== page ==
The Coming of Neo-Feudalism: A Warning to the Global Middle Class
Joel Kotkin | Encounter Books | 2020 | 224 pages
Reviewed by John Couretas
California has long been regarded as a cultural bellwether, a place where America’s future gets its trial run. Look to California, the thinking goes, and you will see where the country is headed just a few years hence. After all, how can you argue with the genius of a place, a people, who gave us the Beach Boys, Disneyland, John Wayne, Silicon Valley, and the internet (the Advanced Research Projects Agency Network, or ArpaNet)? But given what has happened to the Golden State in recent years, we might want to rethink – or even revoke – its bellwether status.
Writing in 2018, the demographer and social critic Joel Kotkin observed that California was reverting to a form of 21st century feudalism, with rigid social structures and an appalling lack of opportunity for those in the middle and working classes in the Golden State. “The real problems lie with policies that keep housing prices high, an education system that is a disgrace, particularly for the poor, and a business climate so over-regulated that jobs can be created either in very elite sectors or in lower-paying service professions,” Kotkin wrote. “Even in the Bay Area in coming decades regional agencies predict only one in five new jobs will be middle income; the rest will be at the lower end.”
Kotkin – the presidential fellow in urban futures at Chapman University in Orange, California – has now taken his feudal-future paradigm and overlaid it on the entire nation. The Coming of Neo-Feudalism: A Warning to the Global Middle Class reviews the rigid class structures of the Middle Ages and finds analogs – if not directly, then in “salient features” – in a hardening 21st Century technocratic caste system that looks more and more like nobility for a few and serfdom for the masses. And their policy prescriptions for our future would lock that system into place.
Borrowing a term coined by Samuel Taylor Coleridge, Kotkin identifies today’s “influential cognitive elite” as the “clerisy,” a modern-day analog to the medieval clergy grouped historically in the First Estate. “Today’s clerisy are the people who dominate the global web of cultural creators, academia, the media, and even much of what remains of traditional religious institutions,” Kotkin writes. The clerisy shares much of the beliefs of a ruling oligarchy on such definitive issues as environmentalism, globalization, and immigration.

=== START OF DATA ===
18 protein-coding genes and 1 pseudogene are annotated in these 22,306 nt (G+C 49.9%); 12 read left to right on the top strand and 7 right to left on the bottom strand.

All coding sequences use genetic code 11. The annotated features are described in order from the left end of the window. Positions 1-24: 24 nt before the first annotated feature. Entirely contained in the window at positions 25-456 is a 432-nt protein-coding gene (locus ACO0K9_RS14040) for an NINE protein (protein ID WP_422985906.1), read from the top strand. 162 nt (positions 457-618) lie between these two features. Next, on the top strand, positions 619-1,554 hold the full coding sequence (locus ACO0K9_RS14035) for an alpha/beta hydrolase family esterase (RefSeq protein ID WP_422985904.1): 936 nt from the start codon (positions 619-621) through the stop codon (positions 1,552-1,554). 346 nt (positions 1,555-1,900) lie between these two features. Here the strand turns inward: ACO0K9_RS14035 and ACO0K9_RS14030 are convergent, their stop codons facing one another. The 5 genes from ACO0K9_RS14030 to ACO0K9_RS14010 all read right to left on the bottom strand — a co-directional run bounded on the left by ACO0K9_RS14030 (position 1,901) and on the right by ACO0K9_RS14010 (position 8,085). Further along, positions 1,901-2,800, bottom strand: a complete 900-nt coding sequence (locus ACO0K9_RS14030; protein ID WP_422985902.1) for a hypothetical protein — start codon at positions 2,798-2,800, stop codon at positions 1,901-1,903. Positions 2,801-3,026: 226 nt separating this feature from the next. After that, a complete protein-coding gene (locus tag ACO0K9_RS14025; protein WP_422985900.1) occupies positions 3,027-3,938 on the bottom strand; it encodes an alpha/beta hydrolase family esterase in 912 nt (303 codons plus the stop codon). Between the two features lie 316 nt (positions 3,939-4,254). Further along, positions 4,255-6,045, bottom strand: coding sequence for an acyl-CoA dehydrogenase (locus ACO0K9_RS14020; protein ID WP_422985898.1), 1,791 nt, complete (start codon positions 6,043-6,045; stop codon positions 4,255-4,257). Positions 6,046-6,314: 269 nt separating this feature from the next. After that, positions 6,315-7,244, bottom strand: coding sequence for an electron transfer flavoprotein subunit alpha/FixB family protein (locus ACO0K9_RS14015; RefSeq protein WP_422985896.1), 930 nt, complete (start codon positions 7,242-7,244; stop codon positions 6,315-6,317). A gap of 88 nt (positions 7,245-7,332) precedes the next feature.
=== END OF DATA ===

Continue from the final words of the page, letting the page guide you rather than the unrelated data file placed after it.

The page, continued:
The nobility formed the Second Estate in feudal society. Kotkin identifies today’s nobles not by their aristocratic inheritance and bloodlines, but as those who reap benefits from an increasingly unequal economy. These Second Estate oligarchs are overrepresented in these industries, with large numbers of tech millionaires and billionaires, but membership is not exclusive. Those of all backgrounds and nationalities may join.
Still, as with other trends germinating in California, Silicon Valley may be telling the nation something about its future. “Once among the most egalitarian places in the country, Silicon Valley has become extraordinarily divided between rich and poor, and with a diminished middle class,” Kotkin writes. “Some 76,000 millionaires and billionaires call Santa Clara and San Mateo counties home but nearly 30 percent of Silicon Valley’s residents rely on public or private assistance; the real wages of the largely Latino and African-American working class actually have dropped in the midst of the ‘boom.’”
For the working class and middle-income groups, Kotkin writes that the growing gap in wealth will leave them stuck in place. He cites a British study that predicts, if inequality continues at the present rate, that the top 1% will control two-thirds of the world’s wealth. He points to this projected concentration of wealth at the top as evidence of the failure of liberal capitalism and one of the causes of deep pessimism in the West about the future of liberal democracy.